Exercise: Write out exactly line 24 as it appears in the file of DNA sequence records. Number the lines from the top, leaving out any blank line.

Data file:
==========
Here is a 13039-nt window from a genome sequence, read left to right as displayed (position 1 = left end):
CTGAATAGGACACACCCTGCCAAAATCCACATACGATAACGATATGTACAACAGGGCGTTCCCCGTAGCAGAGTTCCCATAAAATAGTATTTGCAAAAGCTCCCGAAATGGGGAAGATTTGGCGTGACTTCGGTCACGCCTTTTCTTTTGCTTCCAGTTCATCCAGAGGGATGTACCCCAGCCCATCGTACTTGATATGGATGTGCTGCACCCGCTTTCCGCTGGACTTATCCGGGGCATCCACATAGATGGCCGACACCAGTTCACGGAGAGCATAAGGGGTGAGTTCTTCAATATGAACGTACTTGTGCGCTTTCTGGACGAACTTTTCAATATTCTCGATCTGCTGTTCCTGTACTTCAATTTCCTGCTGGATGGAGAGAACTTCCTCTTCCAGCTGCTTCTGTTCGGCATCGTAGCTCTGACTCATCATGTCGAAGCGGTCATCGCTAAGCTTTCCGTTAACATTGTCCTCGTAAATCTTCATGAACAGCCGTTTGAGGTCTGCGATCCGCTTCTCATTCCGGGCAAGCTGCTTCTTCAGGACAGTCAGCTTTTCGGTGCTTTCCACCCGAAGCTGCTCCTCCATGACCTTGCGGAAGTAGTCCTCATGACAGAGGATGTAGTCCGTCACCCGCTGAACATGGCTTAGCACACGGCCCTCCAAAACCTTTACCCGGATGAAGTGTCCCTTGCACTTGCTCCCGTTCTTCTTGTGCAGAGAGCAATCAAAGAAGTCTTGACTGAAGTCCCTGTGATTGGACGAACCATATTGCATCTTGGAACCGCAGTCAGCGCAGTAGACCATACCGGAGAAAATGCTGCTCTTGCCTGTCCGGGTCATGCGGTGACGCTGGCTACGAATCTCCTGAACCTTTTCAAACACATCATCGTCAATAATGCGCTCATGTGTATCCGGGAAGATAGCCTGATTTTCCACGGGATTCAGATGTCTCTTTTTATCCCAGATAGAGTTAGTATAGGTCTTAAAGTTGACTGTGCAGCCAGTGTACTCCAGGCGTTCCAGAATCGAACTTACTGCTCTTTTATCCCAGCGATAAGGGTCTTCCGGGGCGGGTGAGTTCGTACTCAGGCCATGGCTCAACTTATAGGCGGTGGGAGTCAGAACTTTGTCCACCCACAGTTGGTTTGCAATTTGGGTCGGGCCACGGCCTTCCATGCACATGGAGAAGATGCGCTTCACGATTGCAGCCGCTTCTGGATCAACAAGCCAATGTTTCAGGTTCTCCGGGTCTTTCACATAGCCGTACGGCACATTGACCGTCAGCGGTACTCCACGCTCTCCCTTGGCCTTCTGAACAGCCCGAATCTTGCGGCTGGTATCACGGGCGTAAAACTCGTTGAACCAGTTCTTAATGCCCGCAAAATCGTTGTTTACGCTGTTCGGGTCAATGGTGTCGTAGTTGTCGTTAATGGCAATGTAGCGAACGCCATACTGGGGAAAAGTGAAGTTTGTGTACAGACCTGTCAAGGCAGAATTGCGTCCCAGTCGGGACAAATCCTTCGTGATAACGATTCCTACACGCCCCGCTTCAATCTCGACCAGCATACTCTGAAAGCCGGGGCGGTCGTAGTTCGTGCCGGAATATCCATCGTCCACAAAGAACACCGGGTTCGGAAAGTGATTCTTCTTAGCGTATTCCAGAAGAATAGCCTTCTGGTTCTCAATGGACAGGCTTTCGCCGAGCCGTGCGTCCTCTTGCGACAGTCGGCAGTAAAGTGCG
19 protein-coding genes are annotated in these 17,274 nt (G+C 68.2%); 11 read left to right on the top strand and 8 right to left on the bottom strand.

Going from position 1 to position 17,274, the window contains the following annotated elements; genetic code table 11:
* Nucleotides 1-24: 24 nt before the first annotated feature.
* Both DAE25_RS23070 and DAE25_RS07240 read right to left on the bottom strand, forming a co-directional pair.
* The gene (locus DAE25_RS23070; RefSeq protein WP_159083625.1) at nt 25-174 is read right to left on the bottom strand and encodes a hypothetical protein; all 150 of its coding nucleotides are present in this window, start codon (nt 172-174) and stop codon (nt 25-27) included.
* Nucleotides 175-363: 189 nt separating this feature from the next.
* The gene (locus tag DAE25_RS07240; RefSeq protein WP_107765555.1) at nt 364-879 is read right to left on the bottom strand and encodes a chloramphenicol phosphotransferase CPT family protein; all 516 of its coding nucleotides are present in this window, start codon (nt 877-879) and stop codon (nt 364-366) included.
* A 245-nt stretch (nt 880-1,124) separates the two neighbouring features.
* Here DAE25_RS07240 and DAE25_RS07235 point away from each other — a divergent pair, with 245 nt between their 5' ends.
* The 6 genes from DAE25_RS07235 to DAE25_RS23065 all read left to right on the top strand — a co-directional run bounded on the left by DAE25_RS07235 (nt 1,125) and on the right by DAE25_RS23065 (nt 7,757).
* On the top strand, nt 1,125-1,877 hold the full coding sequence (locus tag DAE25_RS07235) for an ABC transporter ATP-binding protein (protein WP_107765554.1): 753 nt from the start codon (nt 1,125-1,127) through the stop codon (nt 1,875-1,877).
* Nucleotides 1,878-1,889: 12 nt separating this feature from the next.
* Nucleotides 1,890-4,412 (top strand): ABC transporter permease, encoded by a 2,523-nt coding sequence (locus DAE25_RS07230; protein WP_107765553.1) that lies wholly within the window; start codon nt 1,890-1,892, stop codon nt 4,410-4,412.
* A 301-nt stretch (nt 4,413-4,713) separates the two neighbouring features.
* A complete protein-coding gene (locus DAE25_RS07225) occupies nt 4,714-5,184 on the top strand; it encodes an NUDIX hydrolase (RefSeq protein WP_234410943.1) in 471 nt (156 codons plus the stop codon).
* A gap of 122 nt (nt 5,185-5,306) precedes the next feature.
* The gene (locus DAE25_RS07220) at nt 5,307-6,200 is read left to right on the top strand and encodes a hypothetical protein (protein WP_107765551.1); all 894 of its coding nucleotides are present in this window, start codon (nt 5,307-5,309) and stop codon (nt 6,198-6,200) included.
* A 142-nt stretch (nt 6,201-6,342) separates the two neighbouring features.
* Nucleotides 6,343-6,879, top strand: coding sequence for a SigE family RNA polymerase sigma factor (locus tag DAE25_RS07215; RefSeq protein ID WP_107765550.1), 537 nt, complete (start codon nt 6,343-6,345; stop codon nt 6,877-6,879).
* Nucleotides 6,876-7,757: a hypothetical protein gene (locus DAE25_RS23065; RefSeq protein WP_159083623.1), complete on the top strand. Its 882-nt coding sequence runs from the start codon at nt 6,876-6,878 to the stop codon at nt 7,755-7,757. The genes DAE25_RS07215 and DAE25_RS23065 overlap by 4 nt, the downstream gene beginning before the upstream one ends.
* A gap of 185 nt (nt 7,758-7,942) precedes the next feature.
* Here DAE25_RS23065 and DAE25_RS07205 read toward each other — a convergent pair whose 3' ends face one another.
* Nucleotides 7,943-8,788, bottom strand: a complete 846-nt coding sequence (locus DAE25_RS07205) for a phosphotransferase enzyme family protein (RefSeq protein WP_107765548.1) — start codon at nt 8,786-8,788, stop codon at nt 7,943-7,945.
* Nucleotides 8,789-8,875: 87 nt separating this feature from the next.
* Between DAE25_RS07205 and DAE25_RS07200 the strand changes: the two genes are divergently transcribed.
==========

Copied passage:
* Here DAE25_RS23065 and DAE25_RS07205 read toward each other — a convergent pair whose 3' ends face one another.